Monday, November 7, 2011

Haptic TH (vs. THe THousands of sooTHing meTHods for smooTH front teeTH)

Clip art:
There must be at least that many videos out there that try to teach pronunciation of TH. Here is one of the more popular (and pretty good 11-minute) ones that does most everything that can be done with that media--except show the inside of the mouth. (Here is one that nearly does that in 31 seconds!) Just for entertainment value, wander around through some of the Youtube TH videos. What "virtually" all of them miss is some way to control tongue position or extension during articulation of TH. The model in the second video on a couple of instances sticks his tongue out "excessively" on some examples.

The model in the first video makes a point of telling the audience to just enjoy the act; not to worry about looking strange! Any experienced pronunciation instructor will tell you that "tongue exposure" for many learners from many cultures is very bad form, to put it mildly. Some advise sticking the tongue way out and then drawing it in as the TH is spoken, scraping off the tongue and teeth. Others recommend just "putting the tongue on the upper teeth," etc. As in working with vowels or rhythm or intonation contours, precise haptic anchoring is the key to most efficient consonant repair as well.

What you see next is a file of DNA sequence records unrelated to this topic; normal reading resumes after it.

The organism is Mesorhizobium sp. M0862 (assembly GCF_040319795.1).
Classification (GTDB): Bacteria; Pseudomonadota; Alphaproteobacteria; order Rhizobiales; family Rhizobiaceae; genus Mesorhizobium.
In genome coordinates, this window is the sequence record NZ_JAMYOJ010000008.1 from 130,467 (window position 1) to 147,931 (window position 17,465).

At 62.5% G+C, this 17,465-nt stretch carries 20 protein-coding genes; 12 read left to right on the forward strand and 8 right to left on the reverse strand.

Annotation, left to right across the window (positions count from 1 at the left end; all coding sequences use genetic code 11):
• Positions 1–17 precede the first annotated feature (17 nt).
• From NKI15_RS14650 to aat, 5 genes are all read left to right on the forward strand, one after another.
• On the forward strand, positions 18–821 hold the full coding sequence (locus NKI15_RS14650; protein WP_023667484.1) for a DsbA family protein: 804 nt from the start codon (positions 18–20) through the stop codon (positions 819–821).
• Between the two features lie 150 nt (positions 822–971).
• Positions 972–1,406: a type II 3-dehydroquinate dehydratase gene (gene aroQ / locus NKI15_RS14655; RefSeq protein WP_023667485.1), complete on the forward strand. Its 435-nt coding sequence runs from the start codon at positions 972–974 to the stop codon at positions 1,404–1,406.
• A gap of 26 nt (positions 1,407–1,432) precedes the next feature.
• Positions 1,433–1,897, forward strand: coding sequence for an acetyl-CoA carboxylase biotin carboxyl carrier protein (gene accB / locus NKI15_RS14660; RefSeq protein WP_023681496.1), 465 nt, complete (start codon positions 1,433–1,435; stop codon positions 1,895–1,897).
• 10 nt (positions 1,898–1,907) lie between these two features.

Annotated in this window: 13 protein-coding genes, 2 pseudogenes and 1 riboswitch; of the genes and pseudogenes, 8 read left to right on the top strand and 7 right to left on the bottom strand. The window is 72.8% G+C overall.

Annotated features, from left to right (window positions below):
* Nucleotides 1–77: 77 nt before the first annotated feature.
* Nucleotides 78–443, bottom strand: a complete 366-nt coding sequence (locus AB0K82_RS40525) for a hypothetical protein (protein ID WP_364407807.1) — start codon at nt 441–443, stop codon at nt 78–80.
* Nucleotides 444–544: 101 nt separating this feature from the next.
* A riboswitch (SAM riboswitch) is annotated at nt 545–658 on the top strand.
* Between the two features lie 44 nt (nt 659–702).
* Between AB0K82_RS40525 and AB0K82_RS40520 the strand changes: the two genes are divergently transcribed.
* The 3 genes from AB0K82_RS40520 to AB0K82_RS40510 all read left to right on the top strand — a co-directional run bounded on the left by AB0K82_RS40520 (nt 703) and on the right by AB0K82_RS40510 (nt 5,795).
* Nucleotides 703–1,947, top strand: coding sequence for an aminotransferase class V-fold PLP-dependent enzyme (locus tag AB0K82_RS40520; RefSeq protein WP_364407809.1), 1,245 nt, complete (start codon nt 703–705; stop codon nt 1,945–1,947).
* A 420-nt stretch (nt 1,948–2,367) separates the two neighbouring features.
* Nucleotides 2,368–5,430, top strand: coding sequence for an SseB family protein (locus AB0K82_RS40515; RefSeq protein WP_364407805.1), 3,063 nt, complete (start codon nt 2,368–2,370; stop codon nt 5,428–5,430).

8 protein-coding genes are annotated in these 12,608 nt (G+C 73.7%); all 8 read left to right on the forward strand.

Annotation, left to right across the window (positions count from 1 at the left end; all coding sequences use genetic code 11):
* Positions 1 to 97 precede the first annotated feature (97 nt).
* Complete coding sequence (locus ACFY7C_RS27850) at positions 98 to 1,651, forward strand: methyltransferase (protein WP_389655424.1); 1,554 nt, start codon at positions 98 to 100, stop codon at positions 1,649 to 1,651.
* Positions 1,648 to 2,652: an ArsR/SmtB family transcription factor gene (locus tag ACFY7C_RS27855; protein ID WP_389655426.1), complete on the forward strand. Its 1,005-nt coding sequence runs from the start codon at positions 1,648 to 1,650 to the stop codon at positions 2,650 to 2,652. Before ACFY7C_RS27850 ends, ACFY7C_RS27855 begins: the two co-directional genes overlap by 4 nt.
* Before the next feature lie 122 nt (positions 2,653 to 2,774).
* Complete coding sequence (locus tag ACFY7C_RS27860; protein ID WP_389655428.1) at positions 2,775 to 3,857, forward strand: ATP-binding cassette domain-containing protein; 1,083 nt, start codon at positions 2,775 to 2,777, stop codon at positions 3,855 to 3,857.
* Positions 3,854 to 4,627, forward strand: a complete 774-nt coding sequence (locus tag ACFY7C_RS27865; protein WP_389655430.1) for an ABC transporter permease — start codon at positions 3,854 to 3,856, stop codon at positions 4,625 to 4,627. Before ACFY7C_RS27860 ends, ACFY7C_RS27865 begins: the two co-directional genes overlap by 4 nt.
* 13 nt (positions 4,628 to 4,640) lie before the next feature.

The TH haptic protocol includes one unique element: (a) Sensitize the tip of the tongue--See earlier post on the "Starbucks" technique for that. (b) Place a coffee stirrer stick up against the lips, with the narrow side (.25 cm) touching both lips lightly. (c) When the TH is articulated the tongue should push forward and only lightly touch the stick but go out no further. (d) if the TH is voiced, the forefinger of the other hand also touches the vocal cords, as in the s/z/sh/zh protocol described in an earlier post. This is one case where you can, indeed, "beat that (the problematic TH sound)--with a stick!"

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